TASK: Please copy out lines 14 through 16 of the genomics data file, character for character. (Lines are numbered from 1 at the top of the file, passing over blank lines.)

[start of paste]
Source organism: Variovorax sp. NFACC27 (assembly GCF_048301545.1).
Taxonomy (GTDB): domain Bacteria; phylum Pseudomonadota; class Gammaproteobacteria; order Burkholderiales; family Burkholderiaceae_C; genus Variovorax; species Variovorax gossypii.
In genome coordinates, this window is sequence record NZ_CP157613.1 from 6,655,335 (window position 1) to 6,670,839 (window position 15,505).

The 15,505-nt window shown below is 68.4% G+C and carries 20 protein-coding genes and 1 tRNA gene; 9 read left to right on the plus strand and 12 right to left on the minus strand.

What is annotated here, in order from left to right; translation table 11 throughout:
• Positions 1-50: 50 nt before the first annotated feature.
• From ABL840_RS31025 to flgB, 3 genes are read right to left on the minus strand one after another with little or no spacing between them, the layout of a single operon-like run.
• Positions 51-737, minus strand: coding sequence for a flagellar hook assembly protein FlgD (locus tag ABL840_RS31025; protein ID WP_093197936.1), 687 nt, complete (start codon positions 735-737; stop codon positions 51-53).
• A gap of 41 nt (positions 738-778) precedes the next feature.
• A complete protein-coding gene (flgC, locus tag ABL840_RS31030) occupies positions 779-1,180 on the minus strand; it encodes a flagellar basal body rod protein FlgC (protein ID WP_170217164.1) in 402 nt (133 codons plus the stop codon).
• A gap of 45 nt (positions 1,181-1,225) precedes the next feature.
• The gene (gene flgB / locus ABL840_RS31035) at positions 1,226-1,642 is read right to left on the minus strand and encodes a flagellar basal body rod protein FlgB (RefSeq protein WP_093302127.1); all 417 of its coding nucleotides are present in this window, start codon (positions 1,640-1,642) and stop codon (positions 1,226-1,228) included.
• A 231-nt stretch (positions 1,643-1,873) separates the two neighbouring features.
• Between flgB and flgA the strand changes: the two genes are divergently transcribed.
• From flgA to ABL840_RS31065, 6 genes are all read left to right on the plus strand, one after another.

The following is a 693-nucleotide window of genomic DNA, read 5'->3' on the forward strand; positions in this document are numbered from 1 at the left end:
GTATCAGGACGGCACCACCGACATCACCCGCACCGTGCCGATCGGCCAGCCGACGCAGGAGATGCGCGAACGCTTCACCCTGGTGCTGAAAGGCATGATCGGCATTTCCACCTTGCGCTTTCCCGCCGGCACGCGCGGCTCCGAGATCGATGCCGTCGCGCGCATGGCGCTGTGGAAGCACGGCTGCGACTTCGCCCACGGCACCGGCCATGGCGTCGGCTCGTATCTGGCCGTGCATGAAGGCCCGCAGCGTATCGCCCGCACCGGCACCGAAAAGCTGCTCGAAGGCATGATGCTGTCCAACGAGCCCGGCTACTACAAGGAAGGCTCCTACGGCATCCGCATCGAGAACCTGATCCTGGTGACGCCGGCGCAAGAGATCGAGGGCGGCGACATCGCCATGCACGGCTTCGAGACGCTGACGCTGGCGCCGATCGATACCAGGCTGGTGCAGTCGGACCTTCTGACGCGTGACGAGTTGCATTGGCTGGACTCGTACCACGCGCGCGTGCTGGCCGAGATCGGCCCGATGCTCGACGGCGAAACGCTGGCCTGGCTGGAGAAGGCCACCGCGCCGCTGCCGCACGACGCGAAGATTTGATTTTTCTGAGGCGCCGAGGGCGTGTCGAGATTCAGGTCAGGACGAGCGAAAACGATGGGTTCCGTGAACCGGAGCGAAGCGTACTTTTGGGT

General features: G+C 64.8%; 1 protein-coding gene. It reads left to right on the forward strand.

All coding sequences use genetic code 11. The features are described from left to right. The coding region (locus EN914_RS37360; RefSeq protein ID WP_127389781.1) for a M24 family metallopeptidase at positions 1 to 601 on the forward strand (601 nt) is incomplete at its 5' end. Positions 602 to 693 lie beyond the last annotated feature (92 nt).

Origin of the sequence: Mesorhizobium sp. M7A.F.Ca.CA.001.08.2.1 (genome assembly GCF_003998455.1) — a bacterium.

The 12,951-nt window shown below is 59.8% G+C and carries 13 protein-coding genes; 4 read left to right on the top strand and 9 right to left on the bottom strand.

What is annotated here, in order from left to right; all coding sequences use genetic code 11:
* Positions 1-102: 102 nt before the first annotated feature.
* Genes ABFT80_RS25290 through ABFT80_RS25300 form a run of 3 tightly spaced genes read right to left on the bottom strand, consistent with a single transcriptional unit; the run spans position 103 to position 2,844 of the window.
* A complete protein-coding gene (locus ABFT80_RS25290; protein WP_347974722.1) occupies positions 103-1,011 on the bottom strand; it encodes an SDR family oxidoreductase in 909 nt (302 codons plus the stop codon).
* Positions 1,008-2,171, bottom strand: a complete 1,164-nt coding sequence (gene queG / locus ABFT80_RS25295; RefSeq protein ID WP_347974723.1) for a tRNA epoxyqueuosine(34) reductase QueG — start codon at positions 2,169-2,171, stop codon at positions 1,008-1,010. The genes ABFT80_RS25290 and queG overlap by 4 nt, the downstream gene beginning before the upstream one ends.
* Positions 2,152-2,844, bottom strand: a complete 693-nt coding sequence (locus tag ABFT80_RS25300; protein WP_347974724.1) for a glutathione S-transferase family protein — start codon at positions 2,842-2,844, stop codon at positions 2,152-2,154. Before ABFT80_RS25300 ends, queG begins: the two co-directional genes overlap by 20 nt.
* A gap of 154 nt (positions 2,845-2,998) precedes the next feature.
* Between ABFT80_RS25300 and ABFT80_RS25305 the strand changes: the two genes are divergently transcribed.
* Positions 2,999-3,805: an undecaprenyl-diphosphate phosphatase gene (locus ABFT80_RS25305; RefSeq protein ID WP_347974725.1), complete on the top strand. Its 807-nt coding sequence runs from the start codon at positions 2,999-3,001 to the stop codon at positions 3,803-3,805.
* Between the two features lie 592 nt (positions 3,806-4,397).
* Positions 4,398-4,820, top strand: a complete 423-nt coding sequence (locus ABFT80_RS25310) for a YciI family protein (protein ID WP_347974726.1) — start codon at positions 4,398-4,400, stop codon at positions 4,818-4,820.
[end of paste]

• Between flgB and flgA the strand changes: the two genes are divergently transcribed.
• From flgA to ABL840_RS31065, 6 genes are all read left to right on the plus strand, one after another.

The following is a 693-nucleotide window of genomic DNA, read 5'->3' on the forward strand; positions in this document are numbered from 1 at the left end: